SCRATCH online gets facelift

SCRATCH magazine has been publishing Columbia Basin youth writings and more for 10 years, and has now relaunched its website to suit 2012.

After 10 years of publication, Columbia Basin Trust is re-launching SCRATCH magazine’s online presence just in time for the second issue of the year to hit the streets.Michelle d’Entremont, SCRATCH editor, said the new interactive website launched on October 16 and budding writers will have new challenges and opportunities handed to them. “That website was kind of out of date and wasn’t really working,” d’Entremont said. “Websites these days are definitely a key contact point.”Now the new website is cleaner and has removed the account features to be in step with modern technology. SCRATCH is now providing more guidelines for youth who would like to submit something, but aren’t really sure what to write about or photograph. “We put together some more structured writing prompts,” d’Entremont said. Now youth will be asked to submit a collection of three photos, which d’Entremont hopes will get them thinking more about their photosgraphy. “We get so many photos, it’s fabulous,” she said. SCRATCH magazine is available in print and online. It has always been in PDF form, but is now in a new fancy 3D edition that can be flipped through, zoomed in on and read like a real magazine. The magazine has come from humble beginnings. It was born out of Columbia Basin Trust’s annual youth conferences when the attendees asked for a forum to have their voices heard and their work published. “they wanted an opportunity where they could share and have a tool to connect with each other,” d’Entremont said. SCRATCH was the result of the discussions had at a youth conference 10 years ago. The first 10 issues were printed in newsprint. There are two editions a year printed, and although d’Entremont holds the title of editor, youth go through the many submissions to select which pieces get printed in the magazine. The youth are paid for their submissions and d’Entremont hands out invaluable feedback and works with each writer to improve their craft. “Those young writers get a really great experience,” she said. “This gives them a chance to have a real working experience outside their education.”The age group is usually age 14 to 29 years old, and d’Entremont said the younger end of the scale are big on submitting poetry. “It definitely provides an opportunity for them to work on something they’re passionate about,” she said. One of the biggest draw for the youth submitting their work is seeing their name in print – and then the paycheque that follows. “We see and hear the excitement when they get published,” d’Entremont said, adding that it’s not all about the youth, either. “People of all ages get a chance to see what youth in the Basin are passionate and caring about.”The latest edition is being printed right now, and will hit the streets next week. It features updates from the projects started at this year’s youth conference that was held in Kimberley in May. “I’m always excited to get a new issue,” d’Entremont said. Information about SCRATCH and the online edition is available online at Visit the CBT Youth Facebook page for more.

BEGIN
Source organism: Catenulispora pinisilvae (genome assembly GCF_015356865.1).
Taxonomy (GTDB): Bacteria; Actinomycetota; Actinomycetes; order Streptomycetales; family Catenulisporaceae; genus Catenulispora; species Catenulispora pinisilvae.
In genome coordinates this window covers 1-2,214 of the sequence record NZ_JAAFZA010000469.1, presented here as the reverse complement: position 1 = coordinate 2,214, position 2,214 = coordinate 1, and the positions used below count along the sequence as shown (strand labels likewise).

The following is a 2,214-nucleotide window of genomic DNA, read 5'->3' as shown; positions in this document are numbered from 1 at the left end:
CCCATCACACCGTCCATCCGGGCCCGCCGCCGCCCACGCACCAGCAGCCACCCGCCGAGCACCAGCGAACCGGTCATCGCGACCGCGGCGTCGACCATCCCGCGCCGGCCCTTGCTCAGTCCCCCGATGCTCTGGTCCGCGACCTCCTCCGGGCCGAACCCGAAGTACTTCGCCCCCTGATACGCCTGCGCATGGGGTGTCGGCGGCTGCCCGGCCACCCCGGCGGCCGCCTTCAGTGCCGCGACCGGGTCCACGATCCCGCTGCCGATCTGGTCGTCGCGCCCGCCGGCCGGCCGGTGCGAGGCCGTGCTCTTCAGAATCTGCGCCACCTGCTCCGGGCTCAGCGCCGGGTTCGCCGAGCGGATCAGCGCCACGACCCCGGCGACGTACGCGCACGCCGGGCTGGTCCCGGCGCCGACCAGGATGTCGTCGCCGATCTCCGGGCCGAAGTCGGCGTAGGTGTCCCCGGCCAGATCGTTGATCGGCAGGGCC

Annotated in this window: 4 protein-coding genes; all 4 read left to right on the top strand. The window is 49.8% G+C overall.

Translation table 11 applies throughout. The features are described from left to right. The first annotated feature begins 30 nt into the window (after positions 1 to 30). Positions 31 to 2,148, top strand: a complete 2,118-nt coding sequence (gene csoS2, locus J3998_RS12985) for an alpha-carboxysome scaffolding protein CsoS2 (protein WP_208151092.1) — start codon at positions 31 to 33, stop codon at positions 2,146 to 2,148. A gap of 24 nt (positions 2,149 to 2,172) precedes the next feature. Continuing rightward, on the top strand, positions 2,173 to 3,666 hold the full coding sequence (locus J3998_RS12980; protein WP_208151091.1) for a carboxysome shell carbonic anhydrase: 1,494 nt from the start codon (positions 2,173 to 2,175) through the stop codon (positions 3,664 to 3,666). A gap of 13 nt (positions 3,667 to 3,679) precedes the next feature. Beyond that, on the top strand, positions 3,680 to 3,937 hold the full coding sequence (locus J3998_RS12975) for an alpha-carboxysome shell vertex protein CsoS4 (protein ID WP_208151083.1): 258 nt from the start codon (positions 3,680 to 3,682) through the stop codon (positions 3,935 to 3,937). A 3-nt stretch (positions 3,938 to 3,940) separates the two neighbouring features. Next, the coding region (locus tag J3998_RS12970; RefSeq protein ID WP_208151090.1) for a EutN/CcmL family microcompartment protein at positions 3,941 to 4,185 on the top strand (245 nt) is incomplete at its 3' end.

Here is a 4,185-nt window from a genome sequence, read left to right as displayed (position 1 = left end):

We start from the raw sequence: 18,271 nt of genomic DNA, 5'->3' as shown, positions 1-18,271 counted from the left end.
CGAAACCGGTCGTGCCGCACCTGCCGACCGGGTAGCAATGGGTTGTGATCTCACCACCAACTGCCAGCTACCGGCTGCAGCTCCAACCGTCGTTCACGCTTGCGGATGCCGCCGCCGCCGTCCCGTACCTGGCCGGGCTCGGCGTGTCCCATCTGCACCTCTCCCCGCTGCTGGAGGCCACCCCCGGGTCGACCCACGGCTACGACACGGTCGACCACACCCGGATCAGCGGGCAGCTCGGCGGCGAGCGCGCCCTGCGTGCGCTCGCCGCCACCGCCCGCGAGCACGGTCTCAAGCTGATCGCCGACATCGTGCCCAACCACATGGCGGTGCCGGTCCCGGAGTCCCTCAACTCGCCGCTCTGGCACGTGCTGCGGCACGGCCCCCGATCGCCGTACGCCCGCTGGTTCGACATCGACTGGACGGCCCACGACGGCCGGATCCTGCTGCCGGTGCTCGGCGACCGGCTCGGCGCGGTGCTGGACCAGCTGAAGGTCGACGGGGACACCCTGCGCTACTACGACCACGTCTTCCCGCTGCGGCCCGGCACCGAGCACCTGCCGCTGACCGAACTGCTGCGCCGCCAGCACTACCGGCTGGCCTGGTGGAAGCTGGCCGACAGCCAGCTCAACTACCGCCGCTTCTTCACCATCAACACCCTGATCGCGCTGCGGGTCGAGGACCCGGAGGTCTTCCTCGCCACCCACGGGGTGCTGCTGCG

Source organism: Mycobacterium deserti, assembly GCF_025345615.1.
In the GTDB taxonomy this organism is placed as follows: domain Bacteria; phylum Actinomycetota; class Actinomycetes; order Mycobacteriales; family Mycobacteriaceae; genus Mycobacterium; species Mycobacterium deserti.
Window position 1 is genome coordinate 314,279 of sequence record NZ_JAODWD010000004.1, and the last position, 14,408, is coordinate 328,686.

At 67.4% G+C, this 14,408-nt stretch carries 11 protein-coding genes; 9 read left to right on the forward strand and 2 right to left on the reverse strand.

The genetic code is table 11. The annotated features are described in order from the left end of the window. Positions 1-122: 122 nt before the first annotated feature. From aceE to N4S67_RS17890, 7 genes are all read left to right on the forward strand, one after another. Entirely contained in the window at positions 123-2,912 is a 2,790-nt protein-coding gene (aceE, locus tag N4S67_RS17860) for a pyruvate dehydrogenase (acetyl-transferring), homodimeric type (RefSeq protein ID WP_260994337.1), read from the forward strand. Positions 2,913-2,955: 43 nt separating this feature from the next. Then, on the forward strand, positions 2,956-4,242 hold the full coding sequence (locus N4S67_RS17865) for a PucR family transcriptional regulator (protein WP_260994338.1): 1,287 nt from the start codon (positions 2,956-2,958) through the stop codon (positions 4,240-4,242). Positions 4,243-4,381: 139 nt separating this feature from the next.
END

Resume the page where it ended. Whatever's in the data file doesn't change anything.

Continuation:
Just Posted

Mount Baker Senior Girls victorious in eighth annual ‘Wildfire Classic’

Cranbrook firefighters, high school basketball team put on entertaining show on Thursday night

Mount Baker Jazz Bands triumphantly return from Lionel Hampton Jazz Festival

The Mount Baker jazz band and vocal jazz band have returned triumphantly… Continue reading

Gould fined, sentenced to probation, community service

Man charged with theft, using fradulent cheques, sentenced in Cranbrook after guilty plea.

City signs fire protection agreement with Fort Steele Heritage Town

Five-year deal will use Cranbrook firefighters to protect heritage structures.

Large Cranbrook neighbourhood to be affected by water shutoff Tuesday night

Broad swath of Cranbrook will be under boil water notice Wednesday, following water system replacement

The East Kootenay Regional Science Fair sends four winners to Ottawa

Paul Rodgers The East Kootenay Regional Science Fair took place on Friday,… Continue reading

College Business students win at competition

A team of College of the Rockies Business Management students were big… Continue reading

Anti-pipeline protestors block Kinder Morgan tanker near Seattle

Protest was spurred on by the 28 anti-Kinder Morgan activists arrested in Burnaby

Some surprises in new book about B.C. labour movement

“On the Line” charts history of the union movement back to the 1800s

B.C. cyclist races to first win of the season in New Zealand

Casey Brown captures Enduro title by more than two minutes at Crankworx Rotorua

Ontario starts its own dumpster fire

You’d think, having a living example of the fool-hardiness of electing a… Continue reading

CrossWalking: Showing our love for the City

Rev. Yme Woensdregt On Good Friday again this year, Christians from different… Continue reading

Notorious Russian troll farm also took swipes at Canadian targets

Targets included oil infrastructure and Prime Minister Justin Trudeau.

Cirque du Soleil aerialist dies after fall during Florida show

Longtime performer fell while performing in VOLTA

Most Read